|InView development: Part 2||- InView Development 2|
Here is an overview of our more recent InView unmanned aircraft system developoments.
For earlier InView developments, see InView Development 1.
The changes made since IV-06 were as follows:
InView IV-07 ready for pre-flight checks.
The InView IV-07 in flight, where the underside viewing windows can clearly be seen.
The tail fins are becoming more difficult to see against the blue sky, the early stages of our work to render the InView difficult to spot when flying at a few hunder feet above ground level in pipeline monitoring and border patrol work.
The changes made were as follows:
The InView IV-06 with twin tail wheel assembly for added ground manoeuvre robustness.
The InView IV-06 at take-off.
Comparison between one of the twin tails and the original single tail fin.< /p>
The beauty of the modular construction of the InView is that one can easily and quickly change the aircraft configuration. In this case, the single tail was replaced by two, smaller, tails for added reliability for a late afternoon flight in Winter.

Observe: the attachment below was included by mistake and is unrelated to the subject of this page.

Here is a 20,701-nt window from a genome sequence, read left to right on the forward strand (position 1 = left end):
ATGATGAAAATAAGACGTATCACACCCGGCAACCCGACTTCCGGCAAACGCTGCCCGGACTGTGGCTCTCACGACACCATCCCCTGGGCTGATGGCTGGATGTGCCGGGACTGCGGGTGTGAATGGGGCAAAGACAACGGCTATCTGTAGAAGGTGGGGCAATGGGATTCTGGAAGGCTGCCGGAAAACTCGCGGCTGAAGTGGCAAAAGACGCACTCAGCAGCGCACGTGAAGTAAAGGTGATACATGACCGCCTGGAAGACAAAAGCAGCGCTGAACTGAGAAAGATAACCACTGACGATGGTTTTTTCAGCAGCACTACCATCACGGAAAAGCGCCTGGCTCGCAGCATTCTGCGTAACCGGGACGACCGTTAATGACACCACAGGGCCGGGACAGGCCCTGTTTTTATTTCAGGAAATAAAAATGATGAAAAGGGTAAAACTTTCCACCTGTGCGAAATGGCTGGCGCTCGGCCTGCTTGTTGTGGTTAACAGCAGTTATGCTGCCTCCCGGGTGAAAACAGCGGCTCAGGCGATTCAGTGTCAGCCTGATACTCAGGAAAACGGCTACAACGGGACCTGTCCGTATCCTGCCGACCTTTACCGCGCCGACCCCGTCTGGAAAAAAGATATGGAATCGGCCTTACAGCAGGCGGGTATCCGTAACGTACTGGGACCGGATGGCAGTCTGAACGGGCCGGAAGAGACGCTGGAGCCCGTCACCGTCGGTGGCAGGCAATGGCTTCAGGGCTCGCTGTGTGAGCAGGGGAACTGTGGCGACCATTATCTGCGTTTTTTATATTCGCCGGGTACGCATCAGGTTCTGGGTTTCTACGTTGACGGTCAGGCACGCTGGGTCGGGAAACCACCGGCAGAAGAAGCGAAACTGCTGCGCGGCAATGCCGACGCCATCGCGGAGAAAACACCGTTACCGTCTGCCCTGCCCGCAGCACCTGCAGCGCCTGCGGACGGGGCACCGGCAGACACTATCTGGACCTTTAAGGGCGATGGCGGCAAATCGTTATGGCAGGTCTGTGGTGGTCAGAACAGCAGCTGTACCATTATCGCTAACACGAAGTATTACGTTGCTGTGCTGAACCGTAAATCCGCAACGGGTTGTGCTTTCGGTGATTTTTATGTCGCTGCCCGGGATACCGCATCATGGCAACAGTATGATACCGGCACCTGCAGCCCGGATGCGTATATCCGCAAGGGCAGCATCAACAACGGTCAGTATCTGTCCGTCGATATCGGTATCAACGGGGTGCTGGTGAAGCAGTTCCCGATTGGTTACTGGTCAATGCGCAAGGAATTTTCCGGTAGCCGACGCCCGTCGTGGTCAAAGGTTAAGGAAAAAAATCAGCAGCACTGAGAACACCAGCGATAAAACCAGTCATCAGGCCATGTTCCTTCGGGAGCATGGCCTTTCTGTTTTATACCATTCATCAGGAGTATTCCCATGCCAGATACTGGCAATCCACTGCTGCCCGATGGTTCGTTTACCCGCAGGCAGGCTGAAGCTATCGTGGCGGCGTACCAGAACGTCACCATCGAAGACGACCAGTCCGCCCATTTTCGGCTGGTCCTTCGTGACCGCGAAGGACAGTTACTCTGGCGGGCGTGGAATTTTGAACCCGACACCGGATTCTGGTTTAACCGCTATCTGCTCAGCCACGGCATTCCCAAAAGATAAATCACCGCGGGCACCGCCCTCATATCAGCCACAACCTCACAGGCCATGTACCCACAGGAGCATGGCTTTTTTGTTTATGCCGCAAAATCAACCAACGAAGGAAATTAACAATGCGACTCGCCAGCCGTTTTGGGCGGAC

Reasons for using two tail fins rather than one tail fin:
Above: the NASA Boeing 747 carrying the Lockheed Skunkworks "Phantom Ray" unmanned aircraft. Note the addition of the twin tail to the jumbo jet for added aircraft stability, especially when transporting the larger Space Shuttle.
Above: profile of the InView IV-06 with a single tail.
Above: reduced cross-section profile of the InView IV-06 in the twin tail configuration.